One of the reasons we decided to buy a farm and move to the country is to be outdoors more, whether working or playing. Certainly one of the attractions that drew me to this area is the proximity to many excellent rock climbing areas--Stone Mountain, the New River Gorge, Looking Glass Rock, Linville Gorge, etc. Also the Blue Ridge mountains, which turn into the Great Smokies as they run south and west, offer plenty of hiking, kayaking, trail running and other opportunities for outdoor recreation. I definitely plan to take advantage of all of this, whether it's spending more time climbing or foraging for mushrooms.

On a more modest scale, I have simply enjoyed being outside working on my property in the morning and evening after finishing work this week. It's nice to hear the neighbors' horses and cattle, and the occasional crunch of tires on the dirt access road, but not the constant drone of traffic and suburban noise I never really got used to. It feels really good to get outside after sitting at a desk for hours at a time, to feel the sun on the skin, and the air gradually gettting cooler as the work progresses at its own pace.

I've been averaging about five hours a day so far this week double-digging our vegetable garden, and while there's a pleasant ache when I lie down in bed, I'm not exhausted. In fact, I have more energy now than after finishing a day's work at the office and looking at a 45-minute commute or the prospect of trying to rouse myself for a workout at an over-crowded climbing gym.

Physical labor, especially outdoors, is what our bodies have been designed for, in many respects. It's no surprise, then, that when we don't get enough exercise and fresh air, we get sick, physically as well psychically and emotionally. Throughout most of the course of our evolutionary history, humans have been hunter-gatherers. For the last few thousand years, many of us have been farmers or agriculturalists in some respect.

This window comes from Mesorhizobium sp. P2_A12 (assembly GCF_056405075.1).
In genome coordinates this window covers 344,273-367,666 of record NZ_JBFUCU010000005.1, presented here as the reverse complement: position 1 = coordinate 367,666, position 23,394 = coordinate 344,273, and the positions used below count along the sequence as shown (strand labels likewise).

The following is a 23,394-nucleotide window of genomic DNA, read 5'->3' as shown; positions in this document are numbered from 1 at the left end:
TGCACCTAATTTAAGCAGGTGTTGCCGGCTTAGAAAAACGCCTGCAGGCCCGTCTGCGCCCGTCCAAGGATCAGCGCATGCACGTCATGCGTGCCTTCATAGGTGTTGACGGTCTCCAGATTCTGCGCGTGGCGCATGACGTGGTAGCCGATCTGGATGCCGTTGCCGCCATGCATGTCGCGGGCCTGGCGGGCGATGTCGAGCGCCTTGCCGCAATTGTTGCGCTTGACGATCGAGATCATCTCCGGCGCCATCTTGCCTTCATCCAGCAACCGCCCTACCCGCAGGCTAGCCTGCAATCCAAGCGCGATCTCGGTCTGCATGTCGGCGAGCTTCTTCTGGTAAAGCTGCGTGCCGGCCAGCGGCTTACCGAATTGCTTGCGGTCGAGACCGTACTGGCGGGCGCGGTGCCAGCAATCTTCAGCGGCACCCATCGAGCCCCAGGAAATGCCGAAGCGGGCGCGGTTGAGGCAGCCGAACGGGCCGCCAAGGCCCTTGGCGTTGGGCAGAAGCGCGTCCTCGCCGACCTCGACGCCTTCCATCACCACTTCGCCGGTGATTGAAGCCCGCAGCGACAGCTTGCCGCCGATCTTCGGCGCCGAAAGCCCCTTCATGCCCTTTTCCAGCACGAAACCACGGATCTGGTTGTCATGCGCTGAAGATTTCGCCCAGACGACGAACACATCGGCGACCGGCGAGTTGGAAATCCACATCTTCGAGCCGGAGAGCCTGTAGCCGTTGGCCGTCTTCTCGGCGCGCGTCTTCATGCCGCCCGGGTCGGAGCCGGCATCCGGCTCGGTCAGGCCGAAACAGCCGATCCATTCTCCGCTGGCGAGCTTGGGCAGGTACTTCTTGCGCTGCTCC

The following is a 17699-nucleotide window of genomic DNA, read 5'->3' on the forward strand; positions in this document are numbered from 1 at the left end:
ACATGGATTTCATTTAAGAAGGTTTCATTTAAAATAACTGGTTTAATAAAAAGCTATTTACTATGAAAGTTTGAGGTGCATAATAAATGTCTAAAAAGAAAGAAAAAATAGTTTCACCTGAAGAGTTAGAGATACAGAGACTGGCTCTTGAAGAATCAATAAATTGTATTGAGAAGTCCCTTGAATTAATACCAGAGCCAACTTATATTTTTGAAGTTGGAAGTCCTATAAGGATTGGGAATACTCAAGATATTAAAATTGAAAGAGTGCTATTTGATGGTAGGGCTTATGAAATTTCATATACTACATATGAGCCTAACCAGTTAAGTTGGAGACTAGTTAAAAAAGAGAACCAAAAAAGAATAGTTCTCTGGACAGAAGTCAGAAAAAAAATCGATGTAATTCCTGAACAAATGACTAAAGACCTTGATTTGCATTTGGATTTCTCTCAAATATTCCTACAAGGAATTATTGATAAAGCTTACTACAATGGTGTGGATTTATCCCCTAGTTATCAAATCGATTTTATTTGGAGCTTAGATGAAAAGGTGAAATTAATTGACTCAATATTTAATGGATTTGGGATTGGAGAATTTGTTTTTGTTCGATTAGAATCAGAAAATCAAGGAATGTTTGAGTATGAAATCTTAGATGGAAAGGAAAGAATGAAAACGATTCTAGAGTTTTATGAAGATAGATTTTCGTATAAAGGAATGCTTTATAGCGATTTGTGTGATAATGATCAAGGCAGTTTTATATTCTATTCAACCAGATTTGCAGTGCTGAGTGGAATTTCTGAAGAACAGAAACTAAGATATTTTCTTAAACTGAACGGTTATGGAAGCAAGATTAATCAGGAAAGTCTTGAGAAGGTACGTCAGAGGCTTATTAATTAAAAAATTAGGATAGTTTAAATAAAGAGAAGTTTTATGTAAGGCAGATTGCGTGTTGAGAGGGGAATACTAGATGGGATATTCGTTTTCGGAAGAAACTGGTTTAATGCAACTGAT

It's only in the last generation or two that an increasingly urbanized population, at least here in the US, have worked whole careers at desk jobs requiring minimal physcial activity. With that and the labor saving devices and factory food of the post-World War II era have come epidemic rates of chronic lifestyle diseases like obesity, diabetes, and heart disease.

Some of the diet and exercise fads that have been making the rounds lately have provided some food for thought on the topic. The paleo diet, at least Mark Sisson's version of it in his "Primal Blueprint," touches on these points, although a lot of his ideas come off as pop-science. Another popular book, Christopher McDougall's "Born to Run,"  which spawned the trend of barefoot running, impressed me more. His examination of the running culture of the legendary Tarahumara tribe in Mexico--a people who casually run ultramarathons--ultimately concludes, with the investigations of anthropologists studying a group in Africa, that humans have evolved the biological equipment to run long distances through a genetic history of chasing down game.

E.O. Wilson, in his theory of biophilia, has gone so far as to suggest that humans have an innate biological need for interacting with the other living things, but especially the natural world. There is evidence to back this up. For example, it's been shown that patients in hospital rooms with a view of a park or natural enclosure heal faster and have better clinical outcomes than patients who don't.

In my mid-twenties I discovered rock climbing and running after reaching a low point brought on by smoking a pack a day, working long and strange hours at a pointless job, eating fast food every day, not getting any exercise, and pretty much living an extreme version of the conditions of modern life that many people take for granted every day. Since then, I've become more and more acutely aware of how important time spent outdoors in nature really is to my own health and sanity.